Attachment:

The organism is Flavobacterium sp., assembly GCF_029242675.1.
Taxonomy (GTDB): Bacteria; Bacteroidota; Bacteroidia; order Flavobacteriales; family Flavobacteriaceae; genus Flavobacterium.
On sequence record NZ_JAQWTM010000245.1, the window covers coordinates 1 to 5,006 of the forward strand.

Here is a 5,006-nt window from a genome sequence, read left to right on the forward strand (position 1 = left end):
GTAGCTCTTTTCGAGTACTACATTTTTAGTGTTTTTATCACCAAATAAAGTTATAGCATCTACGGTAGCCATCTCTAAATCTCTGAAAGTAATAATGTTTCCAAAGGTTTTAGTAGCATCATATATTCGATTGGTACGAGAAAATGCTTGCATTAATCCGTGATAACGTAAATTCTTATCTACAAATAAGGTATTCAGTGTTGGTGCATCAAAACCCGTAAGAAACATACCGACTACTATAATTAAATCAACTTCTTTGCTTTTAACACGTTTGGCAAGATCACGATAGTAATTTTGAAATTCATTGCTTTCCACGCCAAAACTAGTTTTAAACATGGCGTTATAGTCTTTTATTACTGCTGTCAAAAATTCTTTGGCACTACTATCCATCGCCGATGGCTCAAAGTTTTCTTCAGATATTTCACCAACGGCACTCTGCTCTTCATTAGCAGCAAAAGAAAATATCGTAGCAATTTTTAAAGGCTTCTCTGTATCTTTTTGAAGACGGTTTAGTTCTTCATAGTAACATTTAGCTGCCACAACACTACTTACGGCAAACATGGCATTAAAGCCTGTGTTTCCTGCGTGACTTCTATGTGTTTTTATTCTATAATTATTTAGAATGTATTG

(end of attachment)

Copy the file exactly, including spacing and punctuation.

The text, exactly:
The organism is Flavobacterium sp., assembly GCF_029242675.1.
Taxonomy (GTDB): Bacteria; Bacteroidota; Bacteroidia; order Flavobacteriales; family Flavobacteriaceae; genus Flavobacterium.
On sequence record NZ_JAQWTM010000245.1, the window covers coordinates 1 to 5,006 of the forward strand.

Here is a 5,006-nt window from a genome sequence, read left to right on the forward strand (position 1 = left end):
GTAGCTCTTTTCGAGTACTACATTTTTAGTGTTTTTATCACCAAATAAAGTTATAGCATCTACGGTAGCCATCTCTAAATCTCTGAAAGTAATAATGTTTCCAAAGGTTTTAGTAGCATCATATATTCGATTGGTACGAGAAAATGCTTGCATTAATCCGTGATAACGTAAATTCTTATCTACAAATAAGGTATTCAGTGTTGGTGCATCAAAACCCGTAAGAAACATACCGACTACTATAATTAAATCAACTTCTTTGCTTTTAACACGTTTGGCAAGATCACGATAGTAATTTTGAAATTCATTGCTTTCCACGCCAAAACTAGTTTTAAACATGGCGTTATAGTCTTTTATTACTGCTGTCAAAAATTCTTTGGCACTACTATCCATCGCCGATGGCTCAAAGTTTTCTTCAGATATTTCACCAACGGCACTCTGCTCTTCATTAGCAGCAAAAGAAAATATCGTAGCAATTTTTAAAGGCTTCTCTGTATCTTTTTGAAGACGGTTTAGTTCTTCATAGTAACATTTAGCTGCCACAACACTACTTACGGCAAACATGGCATTAAAGCCTGTGTTTCCTGCGTGACTTCTATGTGTTTTTATTCTATAATTATTTAGAATGTATTG